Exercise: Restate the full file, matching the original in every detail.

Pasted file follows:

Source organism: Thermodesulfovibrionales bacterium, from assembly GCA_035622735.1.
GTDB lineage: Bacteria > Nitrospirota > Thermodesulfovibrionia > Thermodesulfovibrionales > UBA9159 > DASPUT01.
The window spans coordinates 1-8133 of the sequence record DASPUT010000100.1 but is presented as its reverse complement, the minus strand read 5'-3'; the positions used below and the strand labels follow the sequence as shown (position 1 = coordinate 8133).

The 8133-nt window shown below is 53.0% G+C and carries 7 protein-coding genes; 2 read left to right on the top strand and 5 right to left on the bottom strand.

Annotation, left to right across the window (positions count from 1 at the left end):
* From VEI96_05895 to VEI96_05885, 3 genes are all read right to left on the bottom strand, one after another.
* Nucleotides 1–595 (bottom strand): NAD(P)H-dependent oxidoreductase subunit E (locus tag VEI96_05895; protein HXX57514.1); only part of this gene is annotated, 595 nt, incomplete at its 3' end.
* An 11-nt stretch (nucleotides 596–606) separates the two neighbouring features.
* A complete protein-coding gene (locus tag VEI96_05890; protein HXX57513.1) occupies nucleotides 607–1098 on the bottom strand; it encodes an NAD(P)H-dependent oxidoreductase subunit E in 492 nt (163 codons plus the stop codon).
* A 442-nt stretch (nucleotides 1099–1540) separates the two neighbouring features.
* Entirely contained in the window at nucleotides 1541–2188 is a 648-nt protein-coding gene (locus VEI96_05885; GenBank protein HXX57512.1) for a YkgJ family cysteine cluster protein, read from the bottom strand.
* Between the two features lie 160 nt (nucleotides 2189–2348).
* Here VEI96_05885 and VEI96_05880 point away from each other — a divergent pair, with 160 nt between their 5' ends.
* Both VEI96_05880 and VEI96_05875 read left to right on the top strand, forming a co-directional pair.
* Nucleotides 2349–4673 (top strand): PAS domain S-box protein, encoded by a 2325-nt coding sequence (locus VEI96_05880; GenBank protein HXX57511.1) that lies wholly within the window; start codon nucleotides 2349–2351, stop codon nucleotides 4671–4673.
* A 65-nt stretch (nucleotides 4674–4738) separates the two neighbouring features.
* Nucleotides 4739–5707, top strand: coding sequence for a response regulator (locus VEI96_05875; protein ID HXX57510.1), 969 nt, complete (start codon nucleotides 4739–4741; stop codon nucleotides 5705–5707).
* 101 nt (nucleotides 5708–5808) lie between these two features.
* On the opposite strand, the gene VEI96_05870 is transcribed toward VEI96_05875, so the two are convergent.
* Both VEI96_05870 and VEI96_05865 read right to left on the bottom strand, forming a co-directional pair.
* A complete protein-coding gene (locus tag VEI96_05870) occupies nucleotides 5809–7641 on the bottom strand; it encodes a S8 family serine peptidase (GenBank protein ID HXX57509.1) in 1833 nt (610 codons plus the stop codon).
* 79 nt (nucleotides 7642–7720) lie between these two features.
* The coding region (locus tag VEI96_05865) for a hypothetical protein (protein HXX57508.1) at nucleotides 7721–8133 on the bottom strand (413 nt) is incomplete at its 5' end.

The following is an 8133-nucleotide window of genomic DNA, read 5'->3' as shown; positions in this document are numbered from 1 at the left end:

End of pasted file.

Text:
Source organism: Thermodesulfovibrionales bacterium, from assembly GCA_035622735.1.
GTDB lineage: Bacteria > Nitrospirota > Thermodesulfovibrionia > Thermodesulfovibrionales > UBA9159 > DASPUT01.
The window spans coordinates 1-8133 of the sequence record DASPUT010000100.1 but is presented as its reverse complement, the minus strand read 5'-3'; the positions used below and the strand labels follow the sequence as shown (position 1 = coordinate 8133).

The 8133-nt window shown below is 53.0% G+C and carries 7 protein-coding genes; 2 read left to right on the top strand and 5 right to left on the bottom strand.

Annotation, left to right across the window (positions count from 1 at the left end):
* From VEI96_05895 to VEI96_05885, 3 genes are all read right to left on the bottom strand, one after another.
* Nucleotides 1–595 (bottom strand): NAD(P)H-dependent oxidoreductase subunit E (locus tag VEI96_05895; protein HXX57514.1); only part of this gene is annotated, 595 nt, incomplete at its 3' end.
* An 11-nt stretch (nucleotides 596–606) separates the two neighbouring features.
* A complete protein-coding gene (locus tag VEI96_05890; protein HXX57513.1) occupies nucleotides 607–1098 on the bottom strand; it encodes an NAD(P)H-dependent oxidoreductase subunit E in 492 nt (163 codons plus the stop codon).
* A 442-nt stretch (nucleotides 1099–1540) separates the two neighbouring features.
* Entirely contained in the window at nucleotides 1541–2188 is a 648-nt protein-coding gene (locus VEI96_05885; GenBank protein HXX57512.1) for a YkgJ family cysteine cluster protein, read from the bottom strand.
* Between the two features lie 160 nt (nucleotides 2189–2348).
* Here VEI96_05885 and VEI96_05880 point away from each other — a divergent pair, with 160 nt between their 5' ends.
* Both VEI96_05880 and VEI96_05875 read left to right on the top strand, forming a co-directional pair.
* Nucleotides 2349–4673 (top strand): PAS domain S-box protein, encoded by a 2325-nt coding sequence (locus VEI96_05880; GenBank protein HXX57511.1) that lies wholly within the window; start codon nucleotides 2349–2351, stop codon nucleotides 4671–4673.
* A 65-nt stretch (nucleotides 4674–4738) separates the two neighbouring features.
* Nucleotides 4739–5707, top strand: coding sequence for a response regulator (locus VEI96_05875; protein ID HXX57510.1), 969 nt, complete (start codon nucleotides 4739–4741; stop codon nucleotides 5705–5707).
* 101 nt (nucleotides 5708–5808) lie between these two features.
* On the opposite strand, the gene VEI96_05870 is transcribed toward VEI96_05875, so the two are convergent.
* Both VEI96_05870 and VEI96_05865 read right to left on the bottom strand, forming a co-directional pair.
* A complete protein-coding gene (locus tag VEI96_05870) occupies nucleotides 5809–7641 on the bottom strand; it encodes a S8 family serine peptidase (GenBank protein ID HXX57509.1) in 1833 nt (610 codons plus the stop codon).
* 79 nt (nucleotides 7642–7720) lie between these two features.
* The coding region (locus tag VEI96_05865) for a hypothetical protein (protein HXX57508.1) at nucleotides 7721–8133 on the bottom strand (413 nt) is incomplete at its 5' end.

The following is an 8133-nucleotide window of genomic DNA, read 5'->3' as shown; positions in this document are numbered from 1 at the left end: